Central Lines can be very difficult to place. True central lines are the subclavian line and the internal jugular line. There is also the provision for insertion of a femoral. Subclavian lines can be easier to establish as the subclavian vein is a permanently distended vessel that is relatively easy to cannulate. There can be contraindications, or situations that make the subclavian difficult. Apart from direct trauma to the area, one of the most common reasons for inserting an internal jugular, is potential coagulopathy. The IJ gives us the ability to apply compression forces, whereas the subclavian, which passes under the clavicle, is protected by bone and there is very little provision for direct compression to stop bleeding. The use of ultrasound as shown in this video, allows us to clearly see the compressible vein and also us to see the point of insertion of the needle, in the vessel. This is a very safe technique and relatively simple to master. It has the benefit of allowing you to directly see entry into the vein, as well as minimising the incidence of pneumothoraces.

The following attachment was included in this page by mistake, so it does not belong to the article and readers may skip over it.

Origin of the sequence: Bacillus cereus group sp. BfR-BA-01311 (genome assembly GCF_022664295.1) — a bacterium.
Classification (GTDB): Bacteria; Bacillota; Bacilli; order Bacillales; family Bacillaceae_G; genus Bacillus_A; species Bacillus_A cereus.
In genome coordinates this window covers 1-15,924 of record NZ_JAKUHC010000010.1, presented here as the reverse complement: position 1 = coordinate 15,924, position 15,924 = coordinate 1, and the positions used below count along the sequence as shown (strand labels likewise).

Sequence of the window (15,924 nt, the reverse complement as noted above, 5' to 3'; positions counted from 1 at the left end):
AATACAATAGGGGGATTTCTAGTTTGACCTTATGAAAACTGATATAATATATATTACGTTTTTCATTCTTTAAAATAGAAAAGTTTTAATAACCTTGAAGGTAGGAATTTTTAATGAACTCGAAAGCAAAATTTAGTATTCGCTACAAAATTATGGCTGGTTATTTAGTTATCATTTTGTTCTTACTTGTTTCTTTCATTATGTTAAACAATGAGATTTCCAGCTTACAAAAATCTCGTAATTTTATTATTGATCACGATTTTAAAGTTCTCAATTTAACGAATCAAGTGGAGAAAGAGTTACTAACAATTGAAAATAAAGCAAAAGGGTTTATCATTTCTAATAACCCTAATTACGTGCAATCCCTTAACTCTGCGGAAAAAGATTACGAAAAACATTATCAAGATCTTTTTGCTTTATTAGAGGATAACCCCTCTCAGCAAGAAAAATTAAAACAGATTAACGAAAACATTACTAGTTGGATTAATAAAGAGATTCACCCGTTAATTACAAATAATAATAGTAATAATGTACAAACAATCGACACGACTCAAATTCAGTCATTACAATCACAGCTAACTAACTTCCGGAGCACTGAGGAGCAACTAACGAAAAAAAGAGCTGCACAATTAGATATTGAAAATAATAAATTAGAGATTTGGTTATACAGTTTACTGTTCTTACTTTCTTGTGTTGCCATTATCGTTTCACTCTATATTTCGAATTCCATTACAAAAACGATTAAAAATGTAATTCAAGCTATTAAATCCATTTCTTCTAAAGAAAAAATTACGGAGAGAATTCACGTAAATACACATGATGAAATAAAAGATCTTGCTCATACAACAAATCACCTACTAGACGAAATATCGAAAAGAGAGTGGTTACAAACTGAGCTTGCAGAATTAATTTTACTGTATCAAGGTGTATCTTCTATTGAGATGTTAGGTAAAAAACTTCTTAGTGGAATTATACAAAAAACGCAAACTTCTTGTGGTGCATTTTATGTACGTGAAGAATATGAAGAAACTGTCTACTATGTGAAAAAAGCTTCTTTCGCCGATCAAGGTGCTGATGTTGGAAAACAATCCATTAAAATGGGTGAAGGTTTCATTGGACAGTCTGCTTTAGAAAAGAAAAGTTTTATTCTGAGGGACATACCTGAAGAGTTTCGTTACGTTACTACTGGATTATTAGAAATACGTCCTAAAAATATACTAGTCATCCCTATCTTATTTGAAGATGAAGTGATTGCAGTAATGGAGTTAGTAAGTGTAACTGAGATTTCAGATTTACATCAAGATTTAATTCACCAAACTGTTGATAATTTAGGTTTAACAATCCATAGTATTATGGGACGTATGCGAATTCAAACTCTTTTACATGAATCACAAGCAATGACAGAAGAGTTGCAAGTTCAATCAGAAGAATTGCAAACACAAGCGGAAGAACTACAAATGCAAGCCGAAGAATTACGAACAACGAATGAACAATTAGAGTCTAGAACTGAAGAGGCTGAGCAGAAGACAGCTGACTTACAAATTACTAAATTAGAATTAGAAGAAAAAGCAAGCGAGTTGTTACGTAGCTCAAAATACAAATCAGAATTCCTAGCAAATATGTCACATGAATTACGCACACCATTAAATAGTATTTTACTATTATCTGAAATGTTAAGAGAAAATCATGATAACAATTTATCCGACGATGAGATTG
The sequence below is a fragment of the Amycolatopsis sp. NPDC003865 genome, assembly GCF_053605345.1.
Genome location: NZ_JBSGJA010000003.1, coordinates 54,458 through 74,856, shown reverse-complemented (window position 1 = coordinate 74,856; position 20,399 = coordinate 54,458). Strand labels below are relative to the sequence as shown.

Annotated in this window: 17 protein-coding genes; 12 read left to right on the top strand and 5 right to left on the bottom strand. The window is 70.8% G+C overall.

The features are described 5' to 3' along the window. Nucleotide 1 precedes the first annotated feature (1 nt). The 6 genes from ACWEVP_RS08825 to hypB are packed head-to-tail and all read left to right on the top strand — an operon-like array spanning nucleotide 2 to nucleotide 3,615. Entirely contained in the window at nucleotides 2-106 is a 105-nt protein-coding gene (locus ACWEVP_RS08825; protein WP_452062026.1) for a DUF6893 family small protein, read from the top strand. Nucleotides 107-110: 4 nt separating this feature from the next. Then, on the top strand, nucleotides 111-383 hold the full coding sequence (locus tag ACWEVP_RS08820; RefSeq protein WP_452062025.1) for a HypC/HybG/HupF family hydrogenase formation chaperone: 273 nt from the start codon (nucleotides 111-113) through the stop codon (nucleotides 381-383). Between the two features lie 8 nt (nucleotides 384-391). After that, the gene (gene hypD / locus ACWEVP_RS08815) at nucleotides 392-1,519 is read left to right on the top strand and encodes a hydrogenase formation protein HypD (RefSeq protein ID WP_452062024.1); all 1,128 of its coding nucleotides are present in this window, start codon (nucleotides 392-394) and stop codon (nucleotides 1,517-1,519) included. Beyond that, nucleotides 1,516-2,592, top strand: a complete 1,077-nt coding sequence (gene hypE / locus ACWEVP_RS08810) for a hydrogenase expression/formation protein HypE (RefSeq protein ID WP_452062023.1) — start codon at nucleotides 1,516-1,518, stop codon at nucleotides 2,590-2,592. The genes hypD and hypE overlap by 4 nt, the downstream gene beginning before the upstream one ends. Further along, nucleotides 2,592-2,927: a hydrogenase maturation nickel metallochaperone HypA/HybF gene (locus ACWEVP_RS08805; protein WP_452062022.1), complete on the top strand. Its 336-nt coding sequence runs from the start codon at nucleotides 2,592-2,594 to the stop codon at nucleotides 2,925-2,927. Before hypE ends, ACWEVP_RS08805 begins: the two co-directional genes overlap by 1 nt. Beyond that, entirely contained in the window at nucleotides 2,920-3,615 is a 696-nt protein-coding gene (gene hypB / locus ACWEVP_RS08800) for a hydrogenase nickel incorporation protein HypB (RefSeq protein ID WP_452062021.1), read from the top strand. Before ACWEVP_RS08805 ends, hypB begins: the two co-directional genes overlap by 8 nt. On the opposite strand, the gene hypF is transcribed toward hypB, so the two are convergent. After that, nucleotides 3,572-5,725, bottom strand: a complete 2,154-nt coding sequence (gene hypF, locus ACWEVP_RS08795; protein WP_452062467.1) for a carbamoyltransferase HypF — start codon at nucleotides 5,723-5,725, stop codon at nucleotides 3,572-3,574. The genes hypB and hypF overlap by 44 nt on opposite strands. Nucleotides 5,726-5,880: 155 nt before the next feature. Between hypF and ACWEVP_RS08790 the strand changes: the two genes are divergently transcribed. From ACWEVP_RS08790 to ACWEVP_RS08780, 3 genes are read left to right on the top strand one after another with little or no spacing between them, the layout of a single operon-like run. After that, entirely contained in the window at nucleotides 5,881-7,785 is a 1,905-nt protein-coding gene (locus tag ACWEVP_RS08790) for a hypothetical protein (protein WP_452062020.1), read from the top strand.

This will be one of many procedures that can be practiced at RESUS 2010. This is really shaping up to be a great conference, with attendees joining from all over the country. I look forward to seeing you there.